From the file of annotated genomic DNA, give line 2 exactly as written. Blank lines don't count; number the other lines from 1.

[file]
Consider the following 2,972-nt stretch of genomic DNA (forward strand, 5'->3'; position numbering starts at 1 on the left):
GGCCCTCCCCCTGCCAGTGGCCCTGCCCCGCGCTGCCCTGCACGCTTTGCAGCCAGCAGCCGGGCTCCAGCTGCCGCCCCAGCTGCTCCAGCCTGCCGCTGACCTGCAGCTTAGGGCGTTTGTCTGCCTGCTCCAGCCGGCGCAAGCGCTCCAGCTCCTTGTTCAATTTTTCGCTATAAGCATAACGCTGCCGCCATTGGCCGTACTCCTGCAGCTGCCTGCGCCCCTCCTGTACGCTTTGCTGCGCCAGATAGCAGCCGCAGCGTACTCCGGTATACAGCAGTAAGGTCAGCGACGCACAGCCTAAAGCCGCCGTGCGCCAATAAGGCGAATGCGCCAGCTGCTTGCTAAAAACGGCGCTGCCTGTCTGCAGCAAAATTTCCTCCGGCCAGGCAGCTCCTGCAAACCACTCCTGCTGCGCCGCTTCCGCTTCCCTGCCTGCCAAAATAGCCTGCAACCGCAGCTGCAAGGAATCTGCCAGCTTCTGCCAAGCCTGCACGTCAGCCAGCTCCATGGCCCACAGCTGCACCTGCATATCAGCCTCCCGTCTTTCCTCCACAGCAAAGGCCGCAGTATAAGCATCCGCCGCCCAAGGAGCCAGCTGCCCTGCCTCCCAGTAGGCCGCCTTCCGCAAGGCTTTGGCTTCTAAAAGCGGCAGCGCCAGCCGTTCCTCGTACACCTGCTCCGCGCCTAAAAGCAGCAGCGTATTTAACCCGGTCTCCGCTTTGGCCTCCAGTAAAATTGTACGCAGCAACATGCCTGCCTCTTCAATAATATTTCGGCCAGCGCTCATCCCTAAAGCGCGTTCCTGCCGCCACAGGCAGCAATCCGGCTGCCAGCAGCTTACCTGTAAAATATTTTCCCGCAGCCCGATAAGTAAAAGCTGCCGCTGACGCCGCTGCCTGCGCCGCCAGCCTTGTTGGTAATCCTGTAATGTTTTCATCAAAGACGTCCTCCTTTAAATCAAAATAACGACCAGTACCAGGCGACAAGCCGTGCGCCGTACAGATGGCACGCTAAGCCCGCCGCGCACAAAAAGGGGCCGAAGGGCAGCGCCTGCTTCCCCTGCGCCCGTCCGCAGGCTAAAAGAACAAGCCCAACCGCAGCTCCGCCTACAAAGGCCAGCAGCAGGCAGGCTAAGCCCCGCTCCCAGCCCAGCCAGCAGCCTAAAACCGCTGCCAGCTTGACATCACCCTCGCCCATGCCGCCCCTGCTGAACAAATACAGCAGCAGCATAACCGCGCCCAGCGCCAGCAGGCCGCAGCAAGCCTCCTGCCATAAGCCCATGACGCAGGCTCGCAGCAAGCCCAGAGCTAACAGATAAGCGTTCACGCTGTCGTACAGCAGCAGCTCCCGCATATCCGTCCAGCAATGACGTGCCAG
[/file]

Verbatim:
GGCCCTCCCCCTGCCAGTGGCCCTGCCCCGCGCTGCCCTGCACGCTTTGCAGCCAGCAGCCGGGCTCCAGCTGCCGCCCCAGCTGCTCCAGCCTGCCGCTGACCTGCAGCTTAGGGCGTTTGTCTGCCTGCTCCAGCCGGCGCAAGCGCTCCAGCTCCTTGTTCAATTTTTCGCTATAAGCATAACGCTGCCGCCATTGGCCGTACTCCTGCAGCTGCCTGCGCCCCTCCTGTACGCTTTGCTGCGCCAGATAGCAGCCGCAGCGTACTCCGGTATACAGCAGTAAGGTCAGCGACGCACAGCCTAAAGCCGCCGTGCGCCAATAAGGCGAATGCGCCAGCTGCTTGCTAAAAACGGCGCTGCCTGTCTGCAGCAAAATTTCCTCCGGCCAGGCAGCTCCTGCAAACCACTCCTGCTGCGCCGCTTCCGCTTCCCTGCCTGCCAAAATAGCCTGCAACCGCAGCTGCAAGGAATCTGCCAGCTTCTGCCAAGCCTGCACGTCAGCCAGCTCCATGGCCCACAGCTGCACCTGCATATCAGCCTCCCGTCTTTCCTCCACAGCAAAGGCCGCAGTATAAGCATCCGCCGCCCAAGGAGCCAGCTGCCCTGCCTCCCAGTAGGCCGCCTTCCGCAAGGCTTTGGCTTCTAAAAGCGGCAGCGCCAGCCGTTCCTCGTACACCTGCTCCGCGCCTAAAAGCAGCAGCGTATTTAACCCGGTCTCCGCTTTGGCCTCCAGTAAAATTGTACGCAGCAACATGCCTGCCTCTTCAATAATATTTCGGCCAGCGCTCATCCCTAAAGCGCGTTCCTGCCGCCACAGGCAGCAATCCGGCTGCCAGCAGCTTACCTGTAAAATATTTTCCCGCAGCCCGATAAGTAAAAGCTGCCGCTGACGCCGCTGCCTGCGCCGCCAGCCTTGTTGGTAATCCTGTAATGTTTTCATCAAAGACGTCCTCCTTTAAATCAAAATAACGACCAGTACCAGGCGACAAGCCGTGCGCCGTACAGATGGCACGCTAAGCCCGCCGCGCACAAAAAGGGGCCGAAGGGCAGCGCCTGCTTCCCCTGCGCCCGTCCGCAGGCTAAAAGAACAAGCCCAACCGCAGCTCCGCCTACAAAGGCCAGCAGCAGGCAGGCTAAGCCCCGCTCCCAGCCCAGCCAGCAGCCTAAAACCGCTGCCAGCTTGACATCACCCTCGCCCATGCCGCCCCTGCTGAACAAATACAGCAGCAGCATAACCGCGCCCAGCGCCAGCAGGCCGCAGCAAGCCTCCTGCCATAAGCCCATGACGCAGGCTCGCAGCAAGCCCAGAGCTAACAGATAAGCGTTCACGCTGTCGTACAGCAGCAGCTCCCGCATATCCGTCCAGCAATGACGTGCCAG